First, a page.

Performance Testing is different to other types of software and website testing in that it doesn’t seek to find defects, but instead tests for bottlenecks that could potentially impact real-world performance. Whether it’s a slow-loading page or a site that falls over with too many users, using the right type of Performance Testing should find the problem and offer workable solutions.
There are different types of Performance Testing, each of which is designed to test one of three key metrics: speed, scalability and stability. Speed is all about the responsiveness and fluidity of user experience; scalability determines how many users can access a website or log in to your software at the same time before it slows down or becomes unstable; and stability seeks out any issues that can impact the software’s ability to perform optimally.
As such, there are different types of Performance Testing, many of which can be done with the same set of tools. They include:
- Load Testing. This is the most common type of Performance Test and determines what load your software or website can reliably manage before it slows down or crash completely. Load Testing can be measured gradually until a certain performance level is breached, at which point suggestions can be made to increase load capacity.
- Spike Testing. Similar to Load Testing, Spike Testing floods your software or website with heavy traffic over shorter periods to check how it copes with sudden increased demand. This can help alleviate unforeseen and planned traffic increases in emergencies, or during promotional events like Black Friday.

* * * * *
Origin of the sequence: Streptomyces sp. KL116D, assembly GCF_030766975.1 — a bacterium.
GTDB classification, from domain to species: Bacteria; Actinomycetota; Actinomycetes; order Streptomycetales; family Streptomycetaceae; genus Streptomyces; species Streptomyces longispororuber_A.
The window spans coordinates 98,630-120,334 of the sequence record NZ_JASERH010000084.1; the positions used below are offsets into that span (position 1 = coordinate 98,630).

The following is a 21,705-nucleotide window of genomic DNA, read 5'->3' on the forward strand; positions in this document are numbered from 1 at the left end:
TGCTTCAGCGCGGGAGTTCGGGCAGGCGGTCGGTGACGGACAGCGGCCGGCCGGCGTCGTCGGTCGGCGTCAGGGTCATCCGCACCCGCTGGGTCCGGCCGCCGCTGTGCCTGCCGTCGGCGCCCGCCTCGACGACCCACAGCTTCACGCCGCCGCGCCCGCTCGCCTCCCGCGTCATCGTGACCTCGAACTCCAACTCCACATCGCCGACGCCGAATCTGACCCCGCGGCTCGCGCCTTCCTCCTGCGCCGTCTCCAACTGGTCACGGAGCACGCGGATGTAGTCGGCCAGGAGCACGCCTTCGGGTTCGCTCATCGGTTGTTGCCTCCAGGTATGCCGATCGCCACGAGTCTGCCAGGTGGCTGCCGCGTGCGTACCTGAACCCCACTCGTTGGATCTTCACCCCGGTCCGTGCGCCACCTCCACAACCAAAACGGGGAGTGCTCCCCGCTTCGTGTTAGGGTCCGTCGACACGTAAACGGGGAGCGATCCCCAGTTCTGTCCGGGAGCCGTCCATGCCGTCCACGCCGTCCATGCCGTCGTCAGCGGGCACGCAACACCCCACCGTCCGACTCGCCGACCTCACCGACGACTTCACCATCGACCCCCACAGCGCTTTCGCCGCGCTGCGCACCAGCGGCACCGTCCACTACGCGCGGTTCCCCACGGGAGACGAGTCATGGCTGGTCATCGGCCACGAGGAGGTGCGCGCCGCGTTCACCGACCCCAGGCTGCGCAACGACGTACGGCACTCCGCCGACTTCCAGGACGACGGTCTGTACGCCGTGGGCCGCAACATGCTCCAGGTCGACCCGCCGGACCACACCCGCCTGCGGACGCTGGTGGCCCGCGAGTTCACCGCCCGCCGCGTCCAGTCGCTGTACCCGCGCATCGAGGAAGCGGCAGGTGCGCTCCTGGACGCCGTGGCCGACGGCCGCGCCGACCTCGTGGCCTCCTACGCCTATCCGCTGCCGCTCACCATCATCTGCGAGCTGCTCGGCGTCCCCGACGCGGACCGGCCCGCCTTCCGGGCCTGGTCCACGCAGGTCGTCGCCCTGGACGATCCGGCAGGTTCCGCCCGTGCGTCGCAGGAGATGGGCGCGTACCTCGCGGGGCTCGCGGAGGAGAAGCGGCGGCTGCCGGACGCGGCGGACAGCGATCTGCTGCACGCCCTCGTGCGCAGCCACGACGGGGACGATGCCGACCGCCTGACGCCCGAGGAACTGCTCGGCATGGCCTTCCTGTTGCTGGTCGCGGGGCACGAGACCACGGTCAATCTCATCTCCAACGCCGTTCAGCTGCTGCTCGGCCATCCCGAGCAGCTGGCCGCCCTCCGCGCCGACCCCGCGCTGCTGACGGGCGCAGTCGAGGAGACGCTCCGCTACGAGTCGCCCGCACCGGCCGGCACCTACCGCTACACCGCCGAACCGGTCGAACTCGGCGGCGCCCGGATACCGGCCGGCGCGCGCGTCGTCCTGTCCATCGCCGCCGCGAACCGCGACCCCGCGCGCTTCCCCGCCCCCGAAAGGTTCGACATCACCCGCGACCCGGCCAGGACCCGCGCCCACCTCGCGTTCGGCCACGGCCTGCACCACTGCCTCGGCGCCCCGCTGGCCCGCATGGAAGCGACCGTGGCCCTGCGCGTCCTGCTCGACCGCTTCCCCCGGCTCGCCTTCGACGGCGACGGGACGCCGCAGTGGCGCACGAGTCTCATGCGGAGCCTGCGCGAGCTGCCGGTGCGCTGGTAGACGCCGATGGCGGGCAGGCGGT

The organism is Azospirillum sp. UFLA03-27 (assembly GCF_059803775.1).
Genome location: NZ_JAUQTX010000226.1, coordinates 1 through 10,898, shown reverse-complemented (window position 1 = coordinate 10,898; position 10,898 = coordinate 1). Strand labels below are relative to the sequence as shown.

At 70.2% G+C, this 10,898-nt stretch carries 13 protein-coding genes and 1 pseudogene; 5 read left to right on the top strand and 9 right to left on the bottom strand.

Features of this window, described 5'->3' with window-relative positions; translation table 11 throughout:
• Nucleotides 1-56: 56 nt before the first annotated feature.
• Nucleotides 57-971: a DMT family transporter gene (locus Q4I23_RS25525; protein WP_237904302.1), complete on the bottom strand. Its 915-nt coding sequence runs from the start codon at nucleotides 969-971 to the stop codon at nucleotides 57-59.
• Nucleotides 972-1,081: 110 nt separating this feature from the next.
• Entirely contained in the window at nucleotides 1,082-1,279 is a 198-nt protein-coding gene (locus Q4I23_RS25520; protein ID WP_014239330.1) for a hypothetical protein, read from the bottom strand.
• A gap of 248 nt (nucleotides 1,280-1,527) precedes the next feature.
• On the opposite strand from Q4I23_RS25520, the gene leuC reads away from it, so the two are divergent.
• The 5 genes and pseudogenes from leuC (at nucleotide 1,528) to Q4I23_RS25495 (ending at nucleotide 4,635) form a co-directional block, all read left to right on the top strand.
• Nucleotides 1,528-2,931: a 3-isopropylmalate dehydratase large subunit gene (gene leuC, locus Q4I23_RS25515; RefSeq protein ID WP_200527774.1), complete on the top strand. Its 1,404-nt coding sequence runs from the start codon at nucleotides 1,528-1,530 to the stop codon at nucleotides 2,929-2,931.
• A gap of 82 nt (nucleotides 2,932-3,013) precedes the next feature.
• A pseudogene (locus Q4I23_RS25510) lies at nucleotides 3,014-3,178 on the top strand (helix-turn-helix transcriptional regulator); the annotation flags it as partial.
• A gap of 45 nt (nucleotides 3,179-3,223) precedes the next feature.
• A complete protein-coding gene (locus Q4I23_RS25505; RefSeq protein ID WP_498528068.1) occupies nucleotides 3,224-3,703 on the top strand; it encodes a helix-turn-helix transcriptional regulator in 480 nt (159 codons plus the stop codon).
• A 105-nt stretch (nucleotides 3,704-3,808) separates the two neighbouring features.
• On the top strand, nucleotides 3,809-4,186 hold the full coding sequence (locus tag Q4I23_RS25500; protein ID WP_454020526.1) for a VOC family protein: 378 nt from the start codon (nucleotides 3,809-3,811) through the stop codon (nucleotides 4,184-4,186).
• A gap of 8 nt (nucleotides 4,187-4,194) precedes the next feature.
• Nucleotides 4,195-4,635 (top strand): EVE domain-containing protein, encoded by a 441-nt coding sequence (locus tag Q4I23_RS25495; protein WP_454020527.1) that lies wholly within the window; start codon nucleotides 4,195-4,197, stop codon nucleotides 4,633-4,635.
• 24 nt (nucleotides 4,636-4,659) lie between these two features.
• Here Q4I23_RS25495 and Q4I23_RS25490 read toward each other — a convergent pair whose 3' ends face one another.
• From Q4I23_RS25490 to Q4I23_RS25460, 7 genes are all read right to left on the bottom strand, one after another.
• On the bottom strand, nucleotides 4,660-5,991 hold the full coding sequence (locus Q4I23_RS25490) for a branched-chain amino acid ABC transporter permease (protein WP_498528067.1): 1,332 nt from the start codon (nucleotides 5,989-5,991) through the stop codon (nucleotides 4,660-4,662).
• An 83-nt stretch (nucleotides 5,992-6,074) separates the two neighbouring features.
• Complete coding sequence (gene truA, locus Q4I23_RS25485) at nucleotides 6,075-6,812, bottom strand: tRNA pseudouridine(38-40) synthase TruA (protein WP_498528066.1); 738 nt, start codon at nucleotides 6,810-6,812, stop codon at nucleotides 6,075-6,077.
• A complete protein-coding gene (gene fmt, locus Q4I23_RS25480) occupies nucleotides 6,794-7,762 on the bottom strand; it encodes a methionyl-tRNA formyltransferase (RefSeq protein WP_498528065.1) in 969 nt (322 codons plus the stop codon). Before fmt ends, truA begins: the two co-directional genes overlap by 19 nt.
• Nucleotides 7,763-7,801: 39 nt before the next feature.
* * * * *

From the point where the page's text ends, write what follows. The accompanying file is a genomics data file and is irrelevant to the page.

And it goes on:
- Stress Testing. Unlike Load Testing or Spike Testing that measure performance under user load, Stress Testing determines how reliably your software functions under extreme processing load. Any bottlenecks here can usually be solved with design tweaks, optimisation or additional hardware.
- Endurance Testing. Also related to the above, Endurance Testing determines how well your software or website copes with prolonged periods of high load volumes or high processing requirements. It tests the robustness of your software to withstand multiple, demanding events over a longer period.
- Scalability Testing. Your software or website’s ability to ‘scale up’ with increased demand determines how well it can cope with the various types of performance tests detailed above. From idle to full load, how quickly and efficiently your software performs as load, stress and duration increases determines how scalable it is, and whether or not additional resources are required to allow it to scale more effectively.
While there are numerous other tests and subsets that can be classified as Performance Testing, these are the main types of tests that most organisations employ for their own systems, and the ones we most frequently execute for our customers.